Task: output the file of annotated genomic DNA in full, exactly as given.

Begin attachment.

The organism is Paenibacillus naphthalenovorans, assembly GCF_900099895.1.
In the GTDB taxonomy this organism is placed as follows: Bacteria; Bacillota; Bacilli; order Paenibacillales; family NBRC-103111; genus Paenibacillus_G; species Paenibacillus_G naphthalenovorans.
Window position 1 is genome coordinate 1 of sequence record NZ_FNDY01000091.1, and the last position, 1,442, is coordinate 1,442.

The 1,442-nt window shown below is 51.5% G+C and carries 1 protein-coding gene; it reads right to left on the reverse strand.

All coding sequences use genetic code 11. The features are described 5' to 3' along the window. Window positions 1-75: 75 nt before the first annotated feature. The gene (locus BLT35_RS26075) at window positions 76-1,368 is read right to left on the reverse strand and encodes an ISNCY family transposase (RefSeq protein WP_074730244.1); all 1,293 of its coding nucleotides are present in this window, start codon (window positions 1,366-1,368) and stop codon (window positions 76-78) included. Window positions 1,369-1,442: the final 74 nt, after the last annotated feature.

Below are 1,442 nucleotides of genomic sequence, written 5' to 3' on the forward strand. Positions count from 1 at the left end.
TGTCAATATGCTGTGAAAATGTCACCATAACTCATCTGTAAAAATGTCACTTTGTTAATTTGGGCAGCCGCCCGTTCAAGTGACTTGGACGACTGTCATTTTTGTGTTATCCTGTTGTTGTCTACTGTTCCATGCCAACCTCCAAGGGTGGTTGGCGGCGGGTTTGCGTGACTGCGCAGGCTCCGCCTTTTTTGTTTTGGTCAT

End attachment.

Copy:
The organism is Paenibacillus naphthalenovorans, assembly GCF_900099895.1.
In the GTDB taxonomy this organism is placed as follows: Bacteria; Bacillota; Bacilli; order Paenibacillales; family NBRC-103111; genus Paenibacillus_G; species Paenibacillus_G naphthalenovorans.
Window position 1 is genome coordinate 1 of sequence record NZ_FNDY01000091.1, and the last position, 1,442, is coordinate 1,442.

The 1,442-nt window shown below is 51.5% G+C and carries 1 protein-coding gene; it reads right to left on the reverse strand.

All coding sequences use genetic code 11. The features are described 5' to 3' along the window. Window positions 1-75: 75 nt before the first annotated feature. The gene (locus BLT35_RS26075) at window positions 76-1,368 is read right to left on the reverse strand and encodes an ISNCY family transposase (RefSeq protein WP_074730244.1); all 1,293 of its coding nucleotides are present in this window, start codon (window positions 1,366-1,368) and stop codon (window positions 76-78) included. Window positions 1,369-1,442: the final 74 nt, after the last annotated feature.

Below are 1,442 nucleotides of genomic sequence, written 5' to 3' on the forward strand. Positions count from 1 at the left end.
TGTCAATATGCTGTGAAAATGTCACCATAACTCATCTGTAAAAATGTCACTTTGTTAATTTGGGCAGCCGCCCGTTCAAGTGACTTGGACGACTGTCATTTTTGTGTTATCCTGTTGTTGTCTACTGTTCCATGCCAACCTCCAAGGGTGGTTGGCGGCGGGTTTGCGTGACTGCGCAGGCTCCGCCTTTTTTGTTTTGGTCAT